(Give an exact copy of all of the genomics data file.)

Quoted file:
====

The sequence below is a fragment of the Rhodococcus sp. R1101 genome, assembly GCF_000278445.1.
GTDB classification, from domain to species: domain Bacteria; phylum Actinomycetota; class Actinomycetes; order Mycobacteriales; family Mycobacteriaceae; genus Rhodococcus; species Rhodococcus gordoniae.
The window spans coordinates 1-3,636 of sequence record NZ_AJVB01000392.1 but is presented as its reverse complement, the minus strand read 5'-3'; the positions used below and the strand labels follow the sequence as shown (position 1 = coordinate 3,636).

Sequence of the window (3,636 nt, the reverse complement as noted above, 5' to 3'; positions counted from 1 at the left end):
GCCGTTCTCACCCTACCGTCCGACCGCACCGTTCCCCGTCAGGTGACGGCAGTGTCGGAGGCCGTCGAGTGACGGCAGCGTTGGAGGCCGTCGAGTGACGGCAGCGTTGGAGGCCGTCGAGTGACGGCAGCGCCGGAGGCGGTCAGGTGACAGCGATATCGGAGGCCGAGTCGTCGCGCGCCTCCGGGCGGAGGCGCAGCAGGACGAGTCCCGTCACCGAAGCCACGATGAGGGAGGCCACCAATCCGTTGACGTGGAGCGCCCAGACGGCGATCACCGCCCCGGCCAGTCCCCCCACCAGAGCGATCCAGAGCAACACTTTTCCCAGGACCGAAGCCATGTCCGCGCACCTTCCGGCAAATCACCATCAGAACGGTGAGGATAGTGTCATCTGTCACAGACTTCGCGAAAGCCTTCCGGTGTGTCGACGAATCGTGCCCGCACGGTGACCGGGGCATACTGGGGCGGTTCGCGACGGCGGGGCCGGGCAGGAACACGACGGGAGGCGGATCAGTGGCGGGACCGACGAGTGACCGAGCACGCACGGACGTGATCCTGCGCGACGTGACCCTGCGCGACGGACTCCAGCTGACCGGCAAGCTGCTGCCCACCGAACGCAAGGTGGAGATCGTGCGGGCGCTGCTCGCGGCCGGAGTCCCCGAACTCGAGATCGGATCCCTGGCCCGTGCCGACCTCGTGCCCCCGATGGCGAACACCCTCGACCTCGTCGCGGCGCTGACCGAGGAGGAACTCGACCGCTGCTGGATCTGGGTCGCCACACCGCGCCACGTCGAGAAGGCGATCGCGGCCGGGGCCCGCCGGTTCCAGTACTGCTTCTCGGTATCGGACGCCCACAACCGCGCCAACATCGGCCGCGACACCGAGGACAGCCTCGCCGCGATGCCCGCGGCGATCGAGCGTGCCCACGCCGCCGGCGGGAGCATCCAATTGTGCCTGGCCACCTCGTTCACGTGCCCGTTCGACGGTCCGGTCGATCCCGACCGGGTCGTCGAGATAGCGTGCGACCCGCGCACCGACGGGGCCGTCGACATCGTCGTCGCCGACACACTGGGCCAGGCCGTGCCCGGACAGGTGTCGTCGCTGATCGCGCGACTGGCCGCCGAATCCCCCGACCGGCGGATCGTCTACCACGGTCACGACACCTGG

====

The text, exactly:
The sequence below is a fragment of the Rhodococcus sp. R1101 genome, assembly GCF_000278445.1.
GTDB classification, from domain to species: domain Bacteria; phylum Actinomycetota; class Actinomycetes; order Mycobacteriales; family Mycobacteriaceae; genus Rhodococcus; species Rhodococcus gordoniae.
The window spans coordinates 1-3,636 of sequence record NZ_AJVB01000392.1 but is presented as its reverse complement, the minus strand read 5'-3'; the positions used below and the strand labels follow the sequence as shown (position 1 = coordinate 3,636).

Sequence of the window (3,636 nt, the reverse complement as noted above, 5' to 3'; positions counted from 1 at the left end):
GCCGTTCTCACCCTACCGTCCGACCGCACCGTTCCCCGTCAGGTGACGGCAGTGTCGGAGGCCGTCGAGTGACGGCAGCGTTGGAGGCCGTCGAGTGACGGCAGCGTTGGAGGCCGTCGAGTGACGGCAGCGCCGGAGGCGGTCAGGTGACAGCGATATCGGAGGCCGAGTCGTCGCGCGCCTCCGGGCGGAGGCGCAGCAGGACGAGTCCCGTCACCGAAGCCACGATGAGGGAGGCCACCAATCCGTTGACGTGGAGCGCCCAGACGGCGATCACCGCCCCGGCCAGTCCCCCCACCAGAGCGATCCAGAGCAACACTTTTCCCAGGACCGAAGCCATGTCCGCGCACCTTCCGGCAAATCACCATCAGAACGGTGAGGATAGTGTCATCTGTCACAGACTTCGCGAAAGCCTTCCGGTGTGTCGACGAATCGTGCCCGCACGGTGACCGGGGCATACTGGGGCGGTTCGCGACGGCGGGGCCGGGCAGGAACACGACGGGAGGCGGATCAGTGGCGGGACCGACGAGTGACCGAGCACGCACGGACGTGATCCTGCGCGACGTGACCCTGCGCGACGGACTCCAGCTGACCGGCAAGCTGCTGCCCACCGAACGCAAGGTGGAGATCGTGCGGGCGCTGCTCGCGGCCGGAGTCCCCGAACTCGAGATCGGATCCCTGGCCCGTGCCGACCTCGTGCCCCCGATGGCGAACACCCTCGACCTCGTCGCGGCGCTGACCGAGGAGGAACTCGACCGCTGCTGGATCTGGGTCGCCACACCGCGCCACGTCGAGAAGGCGATCGCGGCCGGGGCCCGCCGGTTCCAGTACTGCTTCTCGGTATCGGACGCCCACAACCGCGCCAACATCGGCCGCGACACCGAGGACAGCCTCGCCGCGATGCCCGCGGCGATCGAGCGTGCCCACGCCGCCGGCGGGAGCATCCAATTGTGCCTGGCCACCTCGTTCACGTGCCCGTTCGACGGTCCGGTCGATCCCGACCGGGTCGTCGAGATAGCGTGCGACCCGCGCACCGACGGGGCCGTCGACATCGTCGTCGCCGACACACTGGGCCAGGCCGTGCCCGGACAGGTGTCGTCGCTGATCGCGCGACTGGCCGCCGAATCCCCCGACCGGCGGATCGTCTACCACGGTCACGACACCTGG